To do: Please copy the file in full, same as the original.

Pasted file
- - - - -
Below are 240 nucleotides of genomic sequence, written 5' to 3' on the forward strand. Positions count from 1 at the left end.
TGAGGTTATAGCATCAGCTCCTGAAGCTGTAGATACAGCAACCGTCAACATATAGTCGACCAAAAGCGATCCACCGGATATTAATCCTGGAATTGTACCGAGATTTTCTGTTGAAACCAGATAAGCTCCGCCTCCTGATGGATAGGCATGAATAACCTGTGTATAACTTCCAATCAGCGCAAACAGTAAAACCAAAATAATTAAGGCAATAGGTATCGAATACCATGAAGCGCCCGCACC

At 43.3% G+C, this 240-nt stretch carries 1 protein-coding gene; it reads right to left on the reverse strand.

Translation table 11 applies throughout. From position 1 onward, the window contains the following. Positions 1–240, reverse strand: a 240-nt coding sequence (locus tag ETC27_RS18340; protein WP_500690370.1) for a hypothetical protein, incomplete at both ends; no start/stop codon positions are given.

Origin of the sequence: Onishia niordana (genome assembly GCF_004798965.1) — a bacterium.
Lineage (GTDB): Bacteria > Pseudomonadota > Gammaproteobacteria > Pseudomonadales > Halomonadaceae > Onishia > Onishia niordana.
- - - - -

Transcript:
Below are 240 nucleotides of genomic sequence, written 5' to 3' on the forward strand. Positions count from 1 at the left end.
TGAGGTTATAGCATCAGCTCCTGAAGCTGTAGATACAGCAACCGTCAACATATAGTCGACCAAAAGCGATCCACCGGATATTAATCCTGGAATTGTACCGAGATTTTCTGTTGAAACCAGATAAGCTCCGCCTCCTGATGGATAGGCATGAATAACCTGTGTATAACTTCCAATCAGCGCAAACAGTAAAACCAAAATAATTAAGGCAATAGGTATCGAATACCATGAAGCGCCCGCACC

At 43.3% G+C, this 240-nt stretch carries 1 protein-coding gene; it reads right to left on the reverse strand.

Translation table 11 applies throughout. From position 1 onward, the window contains the following. Positions 1–240, reverse strand: a 240-nt coding sequence (locus tag ETC27_RS18340; protein WP_500690370.1) for a hypothetical protein, incomplete at both ends; no start/stop codon positions are given.

Origin of the sequence: Onishia niordana (genome assembly GCF_004798965.1) — a bacterium.
Lineage (GTDB): Bacteria > Pseudomonadota > Gammaproteobacteria > Pseudomonadales > Halomonadaceae > Onishia > Onishia niordana.